Workforce training at its core

Image: Rice Fruit Co.

Next time you think of Gettysburg, think apples.

The historical town known for its Civil War tourism is also a major agriculture and manufacturing hub. And HACC, Central Pennsylvania’s Community College, is there to help develop a skilled workforce for those industries and others.

Adams County, where Gettysburg is located, is the top apple producer in Pennsylvania and No. 4 in the country. Knouse Foods and Rice Fruit Company do big business around apples. Rice, for example, receives, stores, packages and markets fruit from more than 40 local family farms.

The family-owned business has been around since 1913, but it taps the latest technology to ensure a quality product. For example, Rice uses hyperspectral imaging to detect imperfections on fruit, such as bruising, discoloration or insects.

Rice looks, in part, to HACC to develop a workforce with the skills needed to run such machines, as well as to broader skills.

“The problem-solving skill set is what’s most important,” said Danijel Lolic, engineering manager at Rice.

For Rice and other companies, guaranteeing the quality and safety of their products is paramount, but finding qualified employees has been difficult. Adams County has the lowest unemployment in the state. At any time, there are 3,000 job openings in the area. Add to that declining numbers of high school graduates and an aging workforce, and there’s a serious issue.

Meeting workforce needs

Enter HACC’s mechatronics program at the Gettysburg campus. The program was created with direct input from industry partners. Now in its third year, the two-semester program gives students skills to maintain, repair and manage automated systems and machines. Each cohort of 15 students not only get hands-on education, but also has opportunities for facility tours, paid internships and a near guarantee of employment after finishing the program.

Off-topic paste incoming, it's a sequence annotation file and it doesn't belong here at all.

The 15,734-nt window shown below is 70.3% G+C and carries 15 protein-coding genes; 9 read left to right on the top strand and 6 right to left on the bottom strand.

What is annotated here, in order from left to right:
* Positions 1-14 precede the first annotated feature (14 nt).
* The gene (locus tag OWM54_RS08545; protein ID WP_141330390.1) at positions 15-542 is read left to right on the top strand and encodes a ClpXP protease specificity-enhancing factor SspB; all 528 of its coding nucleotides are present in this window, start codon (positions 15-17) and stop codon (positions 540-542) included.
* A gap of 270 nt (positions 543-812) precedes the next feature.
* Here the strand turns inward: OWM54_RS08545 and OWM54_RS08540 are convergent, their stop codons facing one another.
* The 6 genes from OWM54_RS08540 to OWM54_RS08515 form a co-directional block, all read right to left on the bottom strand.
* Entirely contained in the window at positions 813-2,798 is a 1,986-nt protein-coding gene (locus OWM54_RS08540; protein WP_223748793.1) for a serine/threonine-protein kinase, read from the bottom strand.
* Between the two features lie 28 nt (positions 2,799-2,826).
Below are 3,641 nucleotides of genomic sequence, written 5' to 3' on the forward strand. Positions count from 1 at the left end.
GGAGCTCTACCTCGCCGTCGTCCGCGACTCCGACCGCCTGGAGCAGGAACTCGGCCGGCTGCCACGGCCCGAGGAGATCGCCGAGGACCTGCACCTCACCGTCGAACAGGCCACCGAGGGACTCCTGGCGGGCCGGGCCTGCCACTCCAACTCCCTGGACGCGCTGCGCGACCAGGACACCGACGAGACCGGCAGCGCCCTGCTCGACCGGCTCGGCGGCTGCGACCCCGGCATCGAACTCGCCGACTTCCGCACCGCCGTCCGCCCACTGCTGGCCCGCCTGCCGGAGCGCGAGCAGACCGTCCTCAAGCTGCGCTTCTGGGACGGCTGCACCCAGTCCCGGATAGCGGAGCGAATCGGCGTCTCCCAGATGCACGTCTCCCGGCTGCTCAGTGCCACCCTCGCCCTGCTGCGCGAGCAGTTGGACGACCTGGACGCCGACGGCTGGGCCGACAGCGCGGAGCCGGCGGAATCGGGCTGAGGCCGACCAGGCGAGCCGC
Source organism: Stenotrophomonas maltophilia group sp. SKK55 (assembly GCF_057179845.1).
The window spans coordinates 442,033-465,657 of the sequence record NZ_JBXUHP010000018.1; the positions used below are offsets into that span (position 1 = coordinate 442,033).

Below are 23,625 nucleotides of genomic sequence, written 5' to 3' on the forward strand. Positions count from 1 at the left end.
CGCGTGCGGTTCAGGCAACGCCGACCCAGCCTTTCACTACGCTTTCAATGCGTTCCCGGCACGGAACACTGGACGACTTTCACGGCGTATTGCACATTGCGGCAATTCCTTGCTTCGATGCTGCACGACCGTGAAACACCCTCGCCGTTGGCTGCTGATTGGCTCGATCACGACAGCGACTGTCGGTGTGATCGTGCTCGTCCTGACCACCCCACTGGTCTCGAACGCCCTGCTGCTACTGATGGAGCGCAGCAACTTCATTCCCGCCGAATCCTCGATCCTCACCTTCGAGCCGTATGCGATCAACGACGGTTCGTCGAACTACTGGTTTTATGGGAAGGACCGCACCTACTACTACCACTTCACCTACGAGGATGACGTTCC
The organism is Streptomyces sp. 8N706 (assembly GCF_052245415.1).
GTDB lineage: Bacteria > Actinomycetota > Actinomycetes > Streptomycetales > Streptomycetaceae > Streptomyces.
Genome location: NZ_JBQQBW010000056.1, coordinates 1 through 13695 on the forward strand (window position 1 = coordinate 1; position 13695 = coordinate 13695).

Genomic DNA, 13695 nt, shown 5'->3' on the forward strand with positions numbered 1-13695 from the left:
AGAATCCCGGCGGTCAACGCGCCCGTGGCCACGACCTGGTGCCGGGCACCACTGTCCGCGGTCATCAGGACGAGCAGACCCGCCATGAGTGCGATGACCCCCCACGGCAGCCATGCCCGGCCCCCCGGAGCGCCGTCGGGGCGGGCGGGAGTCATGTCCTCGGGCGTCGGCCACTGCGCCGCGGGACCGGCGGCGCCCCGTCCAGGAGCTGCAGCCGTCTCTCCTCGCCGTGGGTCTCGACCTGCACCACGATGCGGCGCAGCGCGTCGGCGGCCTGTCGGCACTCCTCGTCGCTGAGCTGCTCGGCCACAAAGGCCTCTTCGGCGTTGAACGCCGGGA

“This is the exact pipeline companies need,” said HACC President John “Ski” Sygielski.

There’s been an unprecedented level of employer involvement, according to Vic Rodgers, HACC’s associate provost for workforce development.

“Their lifeline is production,” Rodgers said. “They want to be in the forefront of the discussion.”

Rice has taken on three HACC students as interns and sees the benefit of partnering with HACC.

“The quality of the program and the student has come through,” Lolic said. And professional skills, such as the ability to communicate and understanding each role within the organization, are evident in HACC students, too. “This program is exactly what our company needs.”

Alesia Reese, the employee relations manager at Knouse Foods, agrees.

“Students come out with not only technical skills, but the right personality,” she said.

It helps that HACC’s mechatronics instructor, Rich Hebel, has nearly 50 years of combined industry and teaching experience. He meets with local employers a couple times a year to make sure training remains relevant.

“This program was designed around industry,” Hebel said.

Recruiting students

Mechatronics has attracted a variety of people: those straight out of high school, those hoping to advance in their current careers and those “lost” students — or high school graduates who don’t have an immediate college or career plan.

For student Mark, who has worked in the mining for 15 years, the program is helping him advance in his current job.

“I want to grow into a manager position,” he said. “That requires a two-year degree.”

HACC’s mechatronics program is the first step, and it’s paid for by his employer.

Students in the mechatronics program at HACC’s Gettysburg campus include recent high school graduates as well as older learners updating their skills or preparing for a new career.

Recruiting students starts early. The college works to first “demystify the college experience” for both high school students and their parents, Rodgers said. There also is the work of dispelling myths about manufacturing. It helps that the pay is good; a technician has the earning potential of more than $45,000 a year.

And, as technology evolves, “the work is a lot sexier than it used to be,” Lolic said.

About the Author

Tabitha Whissemore
is a contributor to Community College Daily and managing editor of AACC's Community College Journal.